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Santa Clara Had Expert Voting Rights Litigator On Contract But Trusted $600,000 Defense To Attorney With Limited CVRA Experience — And A Lucrative Municipal Law Practice

Santa Clara paid $579,978.19 to the law firm Churchwell White between September 2017 and July 2018 — an average of $58,000 a month. This was for the services of attorney Steven Churchwell, who represented the City in its losing defense against the California Voting Rights Act (CVRA) lawsuit that was decided earlier this year.

Churchwell is also representing Santa Clara in its appeal of the decision — likely driving Churchwell White’s total bill over $1 million, even if the appeal is heard in April, as the City has requested.

Churchwell is a lawyer-lobbyist-political consultant who appears to have no prior experience litigating voting rights cases and whose boutique law firm, Churchwell White, doesn’t have a practice specialty in redistricting or voting rights litigation, making the firm an unusual choice for a defense attorney in a high stakes lawsuit.


What makes this choice even more surprising is that Santa Clara has what appears to be an open contract* with Marguerite Leoni, one of the country’s leading voting rights litigators and a nationally recognized authority on voting rights, election laws, redistricting, and initiative and referendum law.

City records show that Leoni’s firm, Nielsen Merksamer Parrinello, was paid $108 in April 2017 and $6,002 in September 2017.

Sources with knowledge of the details of Leoni’s engagement, who are not authorized to discuss it with the press, told the Weekly that Leoni was first consulted by the City around 2012, after Robert Rubin’s first letter advising Santa Clara that its by-seat at-large election system violated the CVRA by diluting minority votes.


Churchwell-White’s Municipal Law Practice

Although Churchwell White doesn’t have a CVRA litigation practice, the firm has an established practice providing contract city attorney services. The firm’s clients include Angels Camp, Atwater, Dixon, Newman, Oakdale, Patterson, Riverbank and Sonora.

Churchwell’s partner Doug White is the contracted city attorney for Dixon, where legal spending jumped 350 percent to $898,000 in 2017-2018 after hiring the law firm. Dixon’s population is 19,000, but it has the highest per capita legal costs in Solano County according to a 2018 Solano County Grand Jury report.

Atwater — a town of 29,000 — saw its legal services budget nearly double to $300,000 after hiring Churchwell White in 2017. Doug White ran up a $100,000 legal bill in two months of work, the Merced Sun Star reported last May. The outlay “’shocked’ some of the City Council members,” wrote the Sun Star, who called it ‘a bunch’ of money, but the attorney [White] contends the cost was necessary.”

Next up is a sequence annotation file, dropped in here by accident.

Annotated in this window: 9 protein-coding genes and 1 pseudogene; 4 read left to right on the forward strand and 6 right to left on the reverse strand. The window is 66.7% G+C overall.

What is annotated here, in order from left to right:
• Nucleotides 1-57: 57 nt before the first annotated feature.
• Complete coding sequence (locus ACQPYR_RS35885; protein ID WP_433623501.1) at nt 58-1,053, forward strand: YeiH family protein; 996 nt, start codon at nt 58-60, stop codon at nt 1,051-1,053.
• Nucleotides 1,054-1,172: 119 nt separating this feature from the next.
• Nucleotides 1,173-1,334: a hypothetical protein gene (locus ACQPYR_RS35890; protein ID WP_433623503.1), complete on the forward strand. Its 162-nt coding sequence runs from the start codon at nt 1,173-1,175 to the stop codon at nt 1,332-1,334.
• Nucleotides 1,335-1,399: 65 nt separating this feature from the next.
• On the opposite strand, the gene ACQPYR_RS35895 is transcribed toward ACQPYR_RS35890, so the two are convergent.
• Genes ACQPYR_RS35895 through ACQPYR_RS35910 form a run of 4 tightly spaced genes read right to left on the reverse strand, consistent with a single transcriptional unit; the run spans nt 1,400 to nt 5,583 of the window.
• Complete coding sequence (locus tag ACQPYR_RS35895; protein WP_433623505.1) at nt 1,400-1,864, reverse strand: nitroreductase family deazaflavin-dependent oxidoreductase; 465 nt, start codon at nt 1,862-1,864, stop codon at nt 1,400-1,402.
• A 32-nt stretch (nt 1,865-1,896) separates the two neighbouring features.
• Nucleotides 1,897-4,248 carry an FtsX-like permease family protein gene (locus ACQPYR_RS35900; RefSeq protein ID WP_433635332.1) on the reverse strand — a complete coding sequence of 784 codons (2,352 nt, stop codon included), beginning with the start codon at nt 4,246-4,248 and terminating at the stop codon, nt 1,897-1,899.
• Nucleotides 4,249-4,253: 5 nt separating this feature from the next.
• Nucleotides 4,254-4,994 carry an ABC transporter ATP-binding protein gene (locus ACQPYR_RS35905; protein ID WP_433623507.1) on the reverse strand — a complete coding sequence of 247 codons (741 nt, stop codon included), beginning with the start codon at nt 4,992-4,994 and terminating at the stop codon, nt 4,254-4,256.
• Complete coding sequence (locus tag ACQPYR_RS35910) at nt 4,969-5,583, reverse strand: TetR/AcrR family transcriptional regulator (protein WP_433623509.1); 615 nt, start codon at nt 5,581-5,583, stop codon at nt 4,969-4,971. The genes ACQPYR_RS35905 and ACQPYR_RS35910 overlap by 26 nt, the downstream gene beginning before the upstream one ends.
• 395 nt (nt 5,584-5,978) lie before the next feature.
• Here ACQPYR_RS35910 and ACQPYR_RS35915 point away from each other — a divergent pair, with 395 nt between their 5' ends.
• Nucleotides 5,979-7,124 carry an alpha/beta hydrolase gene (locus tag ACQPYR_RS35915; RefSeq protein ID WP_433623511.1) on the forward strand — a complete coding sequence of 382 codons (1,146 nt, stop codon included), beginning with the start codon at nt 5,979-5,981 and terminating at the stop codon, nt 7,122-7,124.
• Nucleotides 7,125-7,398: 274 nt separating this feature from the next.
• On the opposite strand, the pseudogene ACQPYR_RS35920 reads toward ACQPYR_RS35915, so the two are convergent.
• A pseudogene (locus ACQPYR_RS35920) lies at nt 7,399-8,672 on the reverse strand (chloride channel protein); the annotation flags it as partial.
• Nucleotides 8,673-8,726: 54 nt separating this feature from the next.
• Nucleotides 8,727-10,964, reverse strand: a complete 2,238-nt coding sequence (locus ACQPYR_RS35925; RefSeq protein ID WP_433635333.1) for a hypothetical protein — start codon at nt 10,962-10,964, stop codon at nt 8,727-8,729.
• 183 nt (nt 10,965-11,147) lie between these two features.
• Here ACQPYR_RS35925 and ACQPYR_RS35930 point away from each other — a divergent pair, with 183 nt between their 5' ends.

Not all Churchwell White clients see the same cost increases, however. Patterson and Newman saw their legal bills drop more than 30 percent after hiring the firm.


Playing the Political Side

Churchwell White has been at the center of controversial issues in Dixon, and has been accused of taking sides in internal Council political battles.

In 2015 Churchwell and his partner Doug White represented the Dixon Council in a successful lawsuit against a taxpayer group asking for a referendum on sewer rate increases to build a new wastewater treatment plant.

However, a judge also ruled that the City violated privacy laws by publishing the names of those who signed the petition for the referendum as part of Churchwell White’s brief.

Churchwell White also assisted the Dixon city council majority in their unsuccessful effort to overturn the election of 22-year-old Japanese-American Dixon Council Member Devon Minnema.

Churchwell White also works directly as a political consultant. For example, the firm is currently the campaign consultant for a Dixon sales tax increase measure, according to The Reporter.

In 2013 Doug White was treasurer for Adam Gray’s State Assembly campaign committee, which was fined by the California Fair Political Practices Commission (FPPC) for violating California’s campaign reporting laws by accepting donations over the state limit ($5,000) and failing to file reports on time.

Before partnering with White, Churchwell worked for the FPPC and campaign law is one of the pair’s advertised practice specialties.

Churchwell has also operated political committees with Related lobbyist Jude Barry and is a partner in one of Barry’s campaign and election technology firms, 3.

Critics also allege that Churchwell White actively recommends new legislation and legal action to clients in order to increase their billings.

In 2016 White persuaded the Dixon City Council to change Dixon’s at-large elections to by-district elections via ordinance, claiming that a change was urgently needed. Dixon is 48 percent white and 41 percent Hispanic.

Dixon hadn’t been sued or threatened with a suit. White told the Dixon Council that, “When a city does get sued … it is difficult for it to prove that an elected body isn’t polarized,” according to a May 5, 2016 news story in Vacaville newspaper, The Reporter.

In his defense of Santa Clara in the recent voting rights lawsuit White’s partner Churchwell said that there was no convincing proof that discrimination accounted for the City’s all-white Council, even though Santa Clara is 40 percent Asian, 18 percent Hispanic and 34 percent white.

Like White, former Santa Clara City Attorney Ren Nosky told his client, the City of Santa Clara, in several public meetings that the City was in immanent danger of a costly voting rights lawsuit.

Churchwell White has not returned calls asking for comment.


*The City won’t disclose any information about its contract with Leoni’s firm, claiming attorney-client privilege. 


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